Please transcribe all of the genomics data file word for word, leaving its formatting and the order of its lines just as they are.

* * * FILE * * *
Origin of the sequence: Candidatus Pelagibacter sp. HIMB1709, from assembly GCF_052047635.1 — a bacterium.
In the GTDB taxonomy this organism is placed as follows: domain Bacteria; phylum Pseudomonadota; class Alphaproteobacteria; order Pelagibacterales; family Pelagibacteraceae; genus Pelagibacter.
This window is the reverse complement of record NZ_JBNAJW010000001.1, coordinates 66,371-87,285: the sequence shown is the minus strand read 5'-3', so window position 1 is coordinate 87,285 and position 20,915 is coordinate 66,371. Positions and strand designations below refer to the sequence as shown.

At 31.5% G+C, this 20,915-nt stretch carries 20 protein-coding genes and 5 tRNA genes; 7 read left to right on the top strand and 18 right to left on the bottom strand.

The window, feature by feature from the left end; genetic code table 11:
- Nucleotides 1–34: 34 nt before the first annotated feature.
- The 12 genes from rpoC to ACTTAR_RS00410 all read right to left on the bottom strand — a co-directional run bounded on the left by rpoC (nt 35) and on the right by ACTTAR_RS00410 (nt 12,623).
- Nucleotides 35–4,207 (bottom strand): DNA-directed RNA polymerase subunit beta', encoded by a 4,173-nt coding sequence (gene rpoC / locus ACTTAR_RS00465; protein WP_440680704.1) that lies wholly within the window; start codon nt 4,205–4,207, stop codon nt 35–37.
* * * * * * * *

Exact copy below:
Origin of the sequence: Candidatus Pelagibacter sp. HIMB1709, from assembly GCF_052047635.1 — a bacterium.
In the GTDB taxonomy this organism is placed as follows: domain Bacteria; phylum Pseudomonadota; class Alphaproteobacteria; order Pelagibacterales; family Pelagibacteraceae; genus Pelagibacter.
This window is the reverse complement of record NZ_JBNAJW010000001.1, coordinates 66,371-87,285: the sequence shown is the minus strand read 5'-3', so window position 1 is coordinate 87,285 and position 20,915 is coordinate 66,371. Positions and strand designations below refer to the sequence as shown.

At 31.5% G+C, this 20,915-nt stretch carries 20 protein-coding genes and 5 tRNA genes; 7 read left to right on the top strand and 18 right to left on the bottom strand.

The window, feature by feature from the left end; genetic code table 11:
- Nucleotides 1–34: 34 nt before the first annotated feature.
- The 12 genes from rpoC to ACTTAR_RS00410 all read right to left on the bottom strand — a co-directional run bounded on the left by rpoC (nt 35) and on the right by ACTTAR_RS00410 (nt 12,623).
- Nucleotides 35–4,207 (bottom strand): DNA-directed RNA polymerase subunit beta', encoded by a 4,173-nt coding sequence (gene rpoC / locus ACTTAR_RS00465; protein WP_440680704.1) that lies wholly within the window; start codon nt 4,205–4,207, stop codon nt 35–37.